Andy – “No, but that was really driven by my decision to race with the fast group which meant with your head was down concentrating the whole time. If I was to do it again then I would ride it alone or in a pair at a much more leisurely pace.”
Chris – “So much more than what was expected. The dedication to a single aim across the year of training and the event itself was a great personal education in mental strength and physical stamina. Riding through France by completing the Tour, summiting iconic cols, is a spectacular and locally respected way to see one of the most amazing countries. And to have completed it, riding with the front of the pack was an ambition well achieved.”
What was your nutritional plan, pre, during and post-ride?
Andy – “Pre-ride was eating a substantial breakfast, most can’t eat a lot early morning but I’ve never had an issue. I rode with 2x950ml bottles of electrolyte mix (half serving) combined with extra sodium which gave me 2 hours on the bike. That worked well between planned feed stops. I carried an additional 4-7 hours worth of calories on me depending on the stage. Post-ride included a recovery drink and 30min massage then early dinner and bed.”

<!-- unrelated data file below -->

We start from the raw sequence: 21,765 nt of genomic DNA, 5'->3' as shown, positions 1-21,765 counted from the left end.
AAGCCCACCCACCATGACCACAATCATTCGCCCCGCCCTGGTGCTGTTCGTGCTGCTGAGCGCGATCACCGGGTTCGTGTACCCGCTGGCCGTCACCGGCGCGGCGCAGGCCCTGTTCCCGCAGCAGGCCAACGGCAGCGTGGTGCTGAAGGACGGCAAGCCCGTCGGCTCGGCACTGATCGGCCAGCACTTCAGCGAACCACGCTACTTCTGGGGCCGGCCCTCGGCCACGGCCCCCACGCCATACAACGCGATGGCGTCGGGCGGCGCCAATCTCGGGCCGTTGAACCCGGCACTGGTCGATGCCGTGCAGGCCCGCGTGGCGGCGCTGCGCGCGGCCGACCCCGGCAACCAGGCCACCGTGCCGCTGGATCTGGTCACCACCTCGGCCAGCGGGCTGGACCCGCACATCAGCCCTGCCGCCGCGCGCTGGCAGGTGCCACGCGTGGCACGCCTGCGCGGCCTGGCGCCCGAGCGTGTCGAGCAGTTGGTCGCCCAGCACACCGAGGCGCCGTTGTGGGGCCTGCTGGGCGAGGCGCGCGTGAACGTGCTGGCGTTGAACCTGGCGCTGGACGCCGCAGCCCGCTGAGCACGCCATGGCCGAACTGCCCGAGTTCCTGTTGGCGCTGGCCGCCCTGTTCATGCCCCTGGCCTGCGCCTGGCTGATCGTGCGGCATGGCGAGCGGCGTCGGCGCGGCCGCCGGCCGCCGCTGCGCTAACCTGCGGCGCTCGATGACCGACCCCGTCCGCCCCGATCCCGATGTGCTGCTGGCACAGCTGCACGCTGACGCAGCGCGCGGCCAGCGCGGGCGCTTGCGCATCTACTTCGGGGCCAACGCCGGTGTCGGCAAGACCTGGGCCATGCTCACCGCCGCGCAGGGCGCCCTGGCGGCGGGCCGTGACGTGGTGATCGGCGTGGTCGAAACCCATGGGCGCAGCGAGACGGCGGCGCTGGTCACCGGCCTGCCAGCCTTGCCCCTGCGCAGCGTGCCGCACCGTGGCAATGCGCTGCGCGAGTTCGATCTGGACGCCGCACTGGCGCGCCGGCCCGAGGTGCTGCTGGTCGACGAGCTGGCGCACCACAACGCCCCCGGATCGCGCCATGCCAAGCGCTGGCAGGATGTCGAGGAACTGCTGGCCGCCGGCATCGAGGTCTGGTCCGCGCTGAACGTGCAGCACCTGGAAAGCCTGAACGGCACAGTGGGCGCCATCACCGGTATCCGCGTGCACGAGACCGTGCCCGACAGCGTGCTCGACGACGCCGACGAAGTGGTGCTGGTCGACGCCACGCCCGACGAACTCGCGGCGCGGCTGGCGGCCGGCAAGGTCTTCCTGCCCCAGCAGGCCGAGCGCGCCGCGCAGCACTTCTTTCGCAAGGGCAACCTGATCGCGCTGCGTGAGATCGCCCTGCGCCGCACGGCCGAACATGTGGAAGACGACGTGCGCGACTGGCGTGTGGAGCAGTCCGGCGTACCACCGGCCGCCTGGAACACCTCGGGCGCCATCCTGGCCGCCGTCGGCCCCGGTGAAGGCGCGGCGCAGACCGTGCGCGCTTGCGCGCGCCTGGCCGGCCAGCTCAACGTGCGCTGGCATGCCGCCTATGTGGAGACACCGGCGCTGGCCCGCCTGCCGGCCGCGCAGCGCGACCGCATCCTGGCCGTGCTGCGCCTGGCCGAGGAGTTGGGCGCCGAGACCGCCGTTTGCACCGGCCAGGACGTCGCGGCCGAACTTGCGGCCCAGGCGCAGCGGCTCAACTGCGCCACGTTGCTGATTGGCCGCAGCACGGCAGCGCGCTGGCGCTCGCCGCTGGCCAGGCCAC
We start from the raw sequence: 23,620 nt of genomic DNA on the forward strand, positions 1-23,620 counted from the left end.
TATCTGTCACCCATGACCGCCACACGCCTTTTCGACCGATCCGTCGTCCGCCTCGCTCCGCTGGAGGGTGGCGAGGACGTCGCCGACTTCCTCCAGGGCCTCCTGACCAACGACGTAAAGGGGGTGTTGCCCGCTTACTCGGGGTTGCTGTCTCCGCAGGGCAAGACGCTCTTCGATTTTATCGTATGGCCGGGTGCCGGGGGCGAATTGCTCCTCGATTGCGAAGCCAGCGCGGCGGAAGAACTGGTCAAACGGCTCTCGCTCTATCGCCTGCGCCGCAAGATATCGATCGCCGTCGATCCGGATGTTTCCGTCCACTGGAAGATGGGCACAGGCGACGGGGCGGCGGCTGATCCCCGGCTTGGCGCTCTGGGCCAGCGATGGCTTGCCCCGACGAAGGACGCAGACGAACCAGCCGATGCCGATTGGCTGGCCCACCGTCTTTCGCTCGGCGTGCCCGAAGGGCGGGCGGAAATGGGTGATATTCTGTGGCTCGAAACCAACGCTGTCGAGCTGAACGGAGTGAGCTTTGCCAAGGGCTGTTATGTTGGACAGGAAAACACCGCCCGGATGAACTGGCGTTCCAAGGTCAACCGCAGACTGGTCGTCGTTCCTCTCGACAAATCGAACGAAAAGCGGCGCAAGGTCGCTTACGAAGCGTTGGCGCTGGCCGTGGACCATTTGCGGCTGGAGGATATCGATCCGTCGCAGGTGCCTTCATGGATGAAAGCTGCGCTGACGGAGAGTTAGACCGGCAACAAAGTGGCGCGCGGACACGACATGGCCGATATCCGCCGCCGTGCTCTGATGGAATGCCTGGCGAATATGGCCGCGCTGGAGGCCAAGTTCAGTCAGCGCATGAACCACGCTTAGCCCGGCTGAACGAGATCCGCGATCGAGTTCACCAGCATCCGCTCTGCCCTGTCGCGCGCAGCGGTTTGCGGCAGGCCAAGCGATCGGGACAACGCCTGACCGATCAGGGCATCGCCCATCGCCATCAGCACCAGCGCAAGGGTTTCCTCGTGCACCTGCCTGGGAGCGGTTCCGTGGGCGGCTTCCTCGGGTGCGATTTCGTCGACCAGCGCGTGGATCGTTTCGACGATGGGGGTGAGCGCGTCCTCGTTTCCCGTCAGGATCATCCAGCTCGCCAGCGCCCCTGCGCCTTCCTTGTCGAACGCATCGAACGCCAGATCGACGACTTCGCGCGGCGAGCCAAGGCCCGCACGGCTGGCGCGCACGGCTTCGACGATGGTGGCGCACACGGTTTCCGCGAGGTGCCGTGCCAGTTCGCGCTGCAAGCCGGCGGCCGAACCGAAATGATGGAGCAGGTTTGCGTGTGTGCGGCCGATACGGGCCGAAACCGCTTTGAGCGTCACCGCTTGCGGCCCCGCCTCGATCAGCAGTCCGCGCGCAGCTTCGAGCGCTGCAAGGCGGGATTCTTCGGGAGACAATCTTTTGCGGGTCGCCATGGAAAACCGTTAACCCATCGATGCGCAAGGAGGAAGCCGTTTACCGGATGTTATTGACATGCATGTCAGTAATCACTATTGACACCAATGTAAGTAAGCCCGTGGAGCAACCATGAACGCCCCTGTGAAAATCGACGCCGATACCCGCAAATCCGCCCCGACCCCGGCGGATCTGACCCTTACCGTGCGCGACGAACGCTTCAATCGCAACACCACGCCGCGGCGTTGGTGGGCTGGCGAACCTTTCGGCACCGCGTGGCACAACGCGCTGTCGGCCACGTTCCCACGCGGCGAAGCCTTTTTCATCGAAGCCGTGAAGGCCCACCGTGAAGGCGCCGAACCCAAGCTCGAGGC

Chris – ” Liquid nutrition on the bike was about 50% of total intake, with the other 50% coming in the form of solid food at the scheduled stops. Sodium intake (c. 700mg per hour) and water volume was a key metric considered and delivered primarily through electrolyte mix in every bottle. Off the bike, other than a good breakfast, the focus was on eating something significant immediately on completing the ride and then eating a healthy dinner relatively early to allow early nights for recovery.”
Coach Taylor – “Significant consideration was given to nutrition planning. Key training sessions were used to train the GI system and to take note of what worked and what didn’t. Hydration needs, sweat rate, and calorie consumption were factored in for each individual. A nutrition plan was crafted and refined throughout the training plan such that there were no unanswered questions when it came time to execute.”